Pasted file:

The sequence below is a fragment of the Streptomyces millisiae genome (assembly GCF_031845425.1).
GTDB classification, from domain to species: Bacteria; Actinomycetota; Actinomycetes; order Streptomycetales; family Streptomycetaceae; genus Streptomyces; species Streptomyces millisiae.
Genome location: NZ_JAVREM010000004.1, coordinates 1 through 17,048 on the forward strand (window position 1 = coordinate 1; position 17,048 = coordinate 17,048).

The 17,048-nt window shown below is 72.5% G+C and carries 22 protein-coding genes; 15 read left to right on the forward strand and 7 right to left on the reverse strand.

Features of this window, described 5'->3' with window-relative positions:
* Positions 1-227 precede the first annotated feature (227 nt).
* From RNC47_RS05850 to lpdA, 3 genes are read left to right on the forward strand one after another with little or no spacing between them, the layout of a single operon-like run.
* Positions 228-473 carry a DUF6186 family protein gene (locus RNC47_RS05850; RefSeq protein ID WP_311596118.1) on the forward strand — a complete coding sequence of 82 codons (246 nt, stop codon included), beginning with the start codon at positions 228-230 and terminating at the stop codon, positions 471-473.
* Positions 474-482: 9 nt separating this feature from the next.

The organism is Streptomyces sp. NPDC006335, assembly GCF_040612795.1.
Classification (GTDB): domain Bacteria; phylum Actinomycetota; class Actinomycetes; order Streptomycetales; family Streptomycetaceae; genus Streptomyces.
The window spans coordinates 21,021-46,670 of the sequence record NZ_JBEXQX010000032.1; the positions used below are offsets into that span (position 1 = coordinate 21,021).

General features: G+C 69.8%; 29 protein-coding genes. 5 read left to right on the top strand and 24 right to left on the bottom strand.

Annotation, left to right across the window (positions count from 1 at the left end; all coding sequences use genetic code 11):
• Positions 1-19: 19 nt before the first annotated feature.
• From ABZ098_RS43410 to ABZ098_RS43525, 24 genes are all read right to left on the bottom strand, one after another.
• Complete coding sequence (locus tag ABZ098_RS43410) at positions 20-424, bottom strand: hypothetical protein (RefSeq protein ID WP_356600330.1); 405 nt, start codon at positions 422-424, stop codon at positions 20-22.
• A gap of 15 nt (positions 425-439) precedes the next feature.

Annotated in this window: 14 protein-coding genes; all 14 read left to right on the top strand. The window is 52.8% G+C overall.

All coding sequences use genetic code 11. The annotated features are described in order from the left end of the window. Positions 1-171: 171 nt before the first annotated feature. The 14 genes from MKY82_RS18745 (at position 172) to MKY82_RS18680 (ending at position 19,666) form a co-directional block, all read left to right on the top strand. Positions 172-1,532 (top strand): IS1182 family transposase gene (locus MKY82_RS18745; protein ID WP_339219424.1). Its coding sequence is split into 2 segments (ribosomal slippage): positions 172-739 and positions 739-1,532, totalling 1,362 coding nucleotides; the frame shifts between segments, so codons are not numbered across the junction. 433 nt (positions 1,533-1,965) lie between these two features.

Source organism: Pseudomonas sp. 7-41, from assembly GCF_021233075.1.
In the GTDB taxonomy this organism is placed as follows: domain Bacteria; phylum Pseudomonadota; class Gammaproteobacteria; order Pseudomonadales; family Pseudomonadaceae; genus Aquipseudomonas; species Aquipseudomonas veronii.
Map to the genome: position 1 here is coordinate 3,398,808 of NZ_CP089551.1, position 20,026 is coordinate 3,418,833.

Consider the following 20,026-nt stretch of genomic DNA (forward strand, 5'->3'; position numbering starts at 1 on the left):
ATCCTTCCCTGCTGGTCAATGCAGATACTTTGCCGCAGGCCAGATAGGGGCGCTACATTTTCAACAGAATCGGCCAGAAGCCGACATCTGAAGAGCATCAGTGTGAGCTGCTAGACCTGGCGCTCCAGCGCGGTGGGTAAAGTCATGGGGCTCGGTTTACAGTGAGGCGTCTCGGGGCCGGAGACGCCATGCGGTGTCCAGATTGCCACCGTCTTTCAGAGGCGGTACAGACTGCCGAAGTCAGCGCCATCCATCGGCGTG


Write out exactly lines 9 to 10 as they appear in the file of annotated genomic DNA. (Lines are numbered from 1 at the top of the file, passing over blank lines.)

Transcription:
* Positions 474-482: 9 nt separating this feature from the next.

The organism is Streptomyces sp. NPDC006335, assembly GCF_040612795.1.